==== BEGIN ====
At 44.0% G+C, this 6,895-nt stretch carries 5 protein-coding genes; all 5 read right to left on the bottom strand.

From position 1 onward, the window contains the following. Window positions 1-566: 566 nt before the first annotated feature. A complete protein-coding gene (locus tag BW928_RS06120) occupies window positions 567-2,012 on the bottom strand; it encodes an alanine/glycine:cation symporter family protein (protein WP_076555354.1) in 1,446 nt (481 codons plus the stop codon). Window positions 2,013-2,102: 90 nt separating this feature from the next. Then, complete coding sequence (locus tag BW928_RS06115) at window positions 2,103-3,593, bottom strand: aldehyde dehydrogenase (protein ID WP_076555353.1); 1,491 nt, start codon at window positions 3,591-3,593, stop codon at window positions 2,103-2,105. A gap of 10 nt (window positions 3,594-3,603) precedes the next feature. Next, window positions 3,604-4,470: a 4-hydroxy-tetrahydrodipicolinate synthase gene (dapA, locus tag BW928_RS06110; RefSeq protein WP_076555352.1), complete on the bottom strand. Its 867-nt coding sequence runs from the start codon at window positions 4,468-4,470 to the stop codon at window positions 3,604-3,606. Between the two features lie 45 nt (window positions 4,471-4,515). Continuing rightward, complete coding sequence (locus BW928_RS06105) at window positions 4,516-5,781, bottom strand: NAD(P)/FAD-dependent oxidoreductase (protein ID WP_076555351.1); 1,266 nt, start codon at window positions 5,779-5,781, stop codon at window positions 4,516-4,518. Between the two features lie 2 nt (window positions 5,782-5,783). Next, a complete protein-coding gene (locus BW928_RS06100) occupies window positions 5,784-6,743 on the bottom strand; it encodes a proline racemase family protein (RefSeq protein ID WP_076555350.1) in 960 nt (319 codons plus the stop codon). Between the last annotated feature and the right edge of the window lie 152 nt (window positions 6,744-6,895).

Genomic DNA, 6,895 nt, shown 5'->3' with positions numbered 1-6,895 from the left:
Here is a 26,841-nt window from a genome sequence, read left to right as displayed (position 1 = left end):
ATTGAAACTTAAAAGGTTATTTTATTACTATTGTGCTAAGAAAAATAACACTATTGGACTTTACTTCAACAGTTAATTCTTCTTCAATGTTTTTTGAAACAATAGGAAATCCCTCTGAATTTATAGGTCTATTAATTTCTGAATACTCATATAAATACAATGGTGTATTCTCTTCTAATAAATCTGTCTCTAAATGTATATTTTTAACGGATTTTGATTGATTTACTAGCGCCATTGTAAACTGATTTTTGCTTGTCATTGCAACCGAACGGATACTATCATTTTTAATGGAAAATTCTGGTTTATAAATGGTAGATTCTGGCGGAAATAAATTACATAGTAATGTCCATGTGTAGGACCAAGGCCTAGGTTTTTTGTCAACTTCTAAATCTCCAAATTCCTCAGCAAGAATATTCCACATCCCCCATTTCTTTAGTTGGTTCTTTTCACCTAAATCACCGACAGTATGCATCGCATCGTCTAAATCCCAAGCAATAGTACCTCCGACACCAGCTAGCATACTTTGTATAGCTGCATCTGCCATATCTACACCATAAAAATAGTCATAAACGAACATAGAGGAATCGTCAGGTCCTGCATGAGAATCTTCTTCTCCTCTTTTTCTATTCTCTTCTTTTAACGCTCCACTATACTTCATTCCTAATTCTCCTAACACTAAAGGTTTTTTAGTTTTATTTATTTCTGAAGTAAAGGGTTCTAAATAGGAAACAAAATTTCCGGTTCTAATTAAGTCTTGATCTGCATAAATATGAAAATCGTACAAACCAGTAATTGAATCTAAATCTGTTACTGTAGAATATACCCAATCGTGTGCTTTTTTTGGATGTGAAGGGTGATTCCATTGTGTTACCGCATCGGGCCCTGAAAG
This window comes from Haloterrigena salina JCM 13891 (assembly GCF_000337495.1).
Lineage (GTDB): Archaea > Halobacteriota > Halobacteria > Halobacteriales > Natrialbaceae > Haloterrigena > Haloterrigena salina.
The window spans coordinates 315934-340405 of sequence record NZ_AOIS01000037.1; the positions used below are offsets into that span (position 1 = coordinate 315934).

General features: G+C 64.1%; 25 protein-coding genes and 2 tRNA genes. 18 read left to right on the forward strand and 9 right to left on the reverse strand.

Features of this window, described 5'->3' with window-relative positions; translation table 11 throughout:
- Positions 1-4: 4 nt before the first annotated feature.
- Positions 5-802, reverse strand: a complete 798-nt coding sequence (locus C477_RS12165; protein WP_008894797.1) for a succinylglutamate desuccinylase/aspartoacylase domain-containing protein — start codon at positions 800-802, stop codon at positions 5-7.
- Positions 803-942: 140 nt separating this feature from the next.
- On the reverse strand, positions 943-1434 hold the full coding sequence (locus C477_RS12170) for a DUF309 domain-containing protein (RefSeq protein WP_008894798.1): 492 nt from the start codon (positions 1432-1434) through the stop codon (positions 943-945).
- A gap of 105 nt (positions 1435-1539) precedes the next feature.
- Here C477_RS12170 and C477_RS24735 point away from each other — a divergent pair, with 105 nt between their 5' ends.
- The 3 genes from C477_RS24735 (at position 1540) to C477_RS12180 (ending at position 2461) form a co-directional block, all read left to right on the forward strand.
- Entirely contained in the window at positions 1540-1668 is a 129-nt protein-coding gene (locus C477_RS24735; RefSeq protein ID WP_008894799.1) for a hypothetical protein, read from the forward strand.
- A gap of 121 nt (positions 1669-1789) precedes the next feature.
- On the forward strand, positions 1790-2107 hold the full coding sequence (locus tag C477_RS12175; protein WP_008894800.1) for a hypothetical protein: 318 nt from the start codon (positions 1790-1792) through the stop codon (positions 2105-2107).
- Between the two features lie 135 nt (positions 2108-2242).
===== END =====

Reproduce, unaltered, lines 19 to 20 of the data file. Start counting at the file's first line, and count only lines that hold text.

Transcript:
- A gap of 121 nt (positions 1669-1789) precedes the next feature.
- On the forward strand, positions 1790-2107 hold the full coding sequence (locus tag C477_RS12175; protein WP_008894800.1) for a hypothetical protein: 318 nt from the start codon (positions 1790-1792) through the stop codon (positions 2105-2107).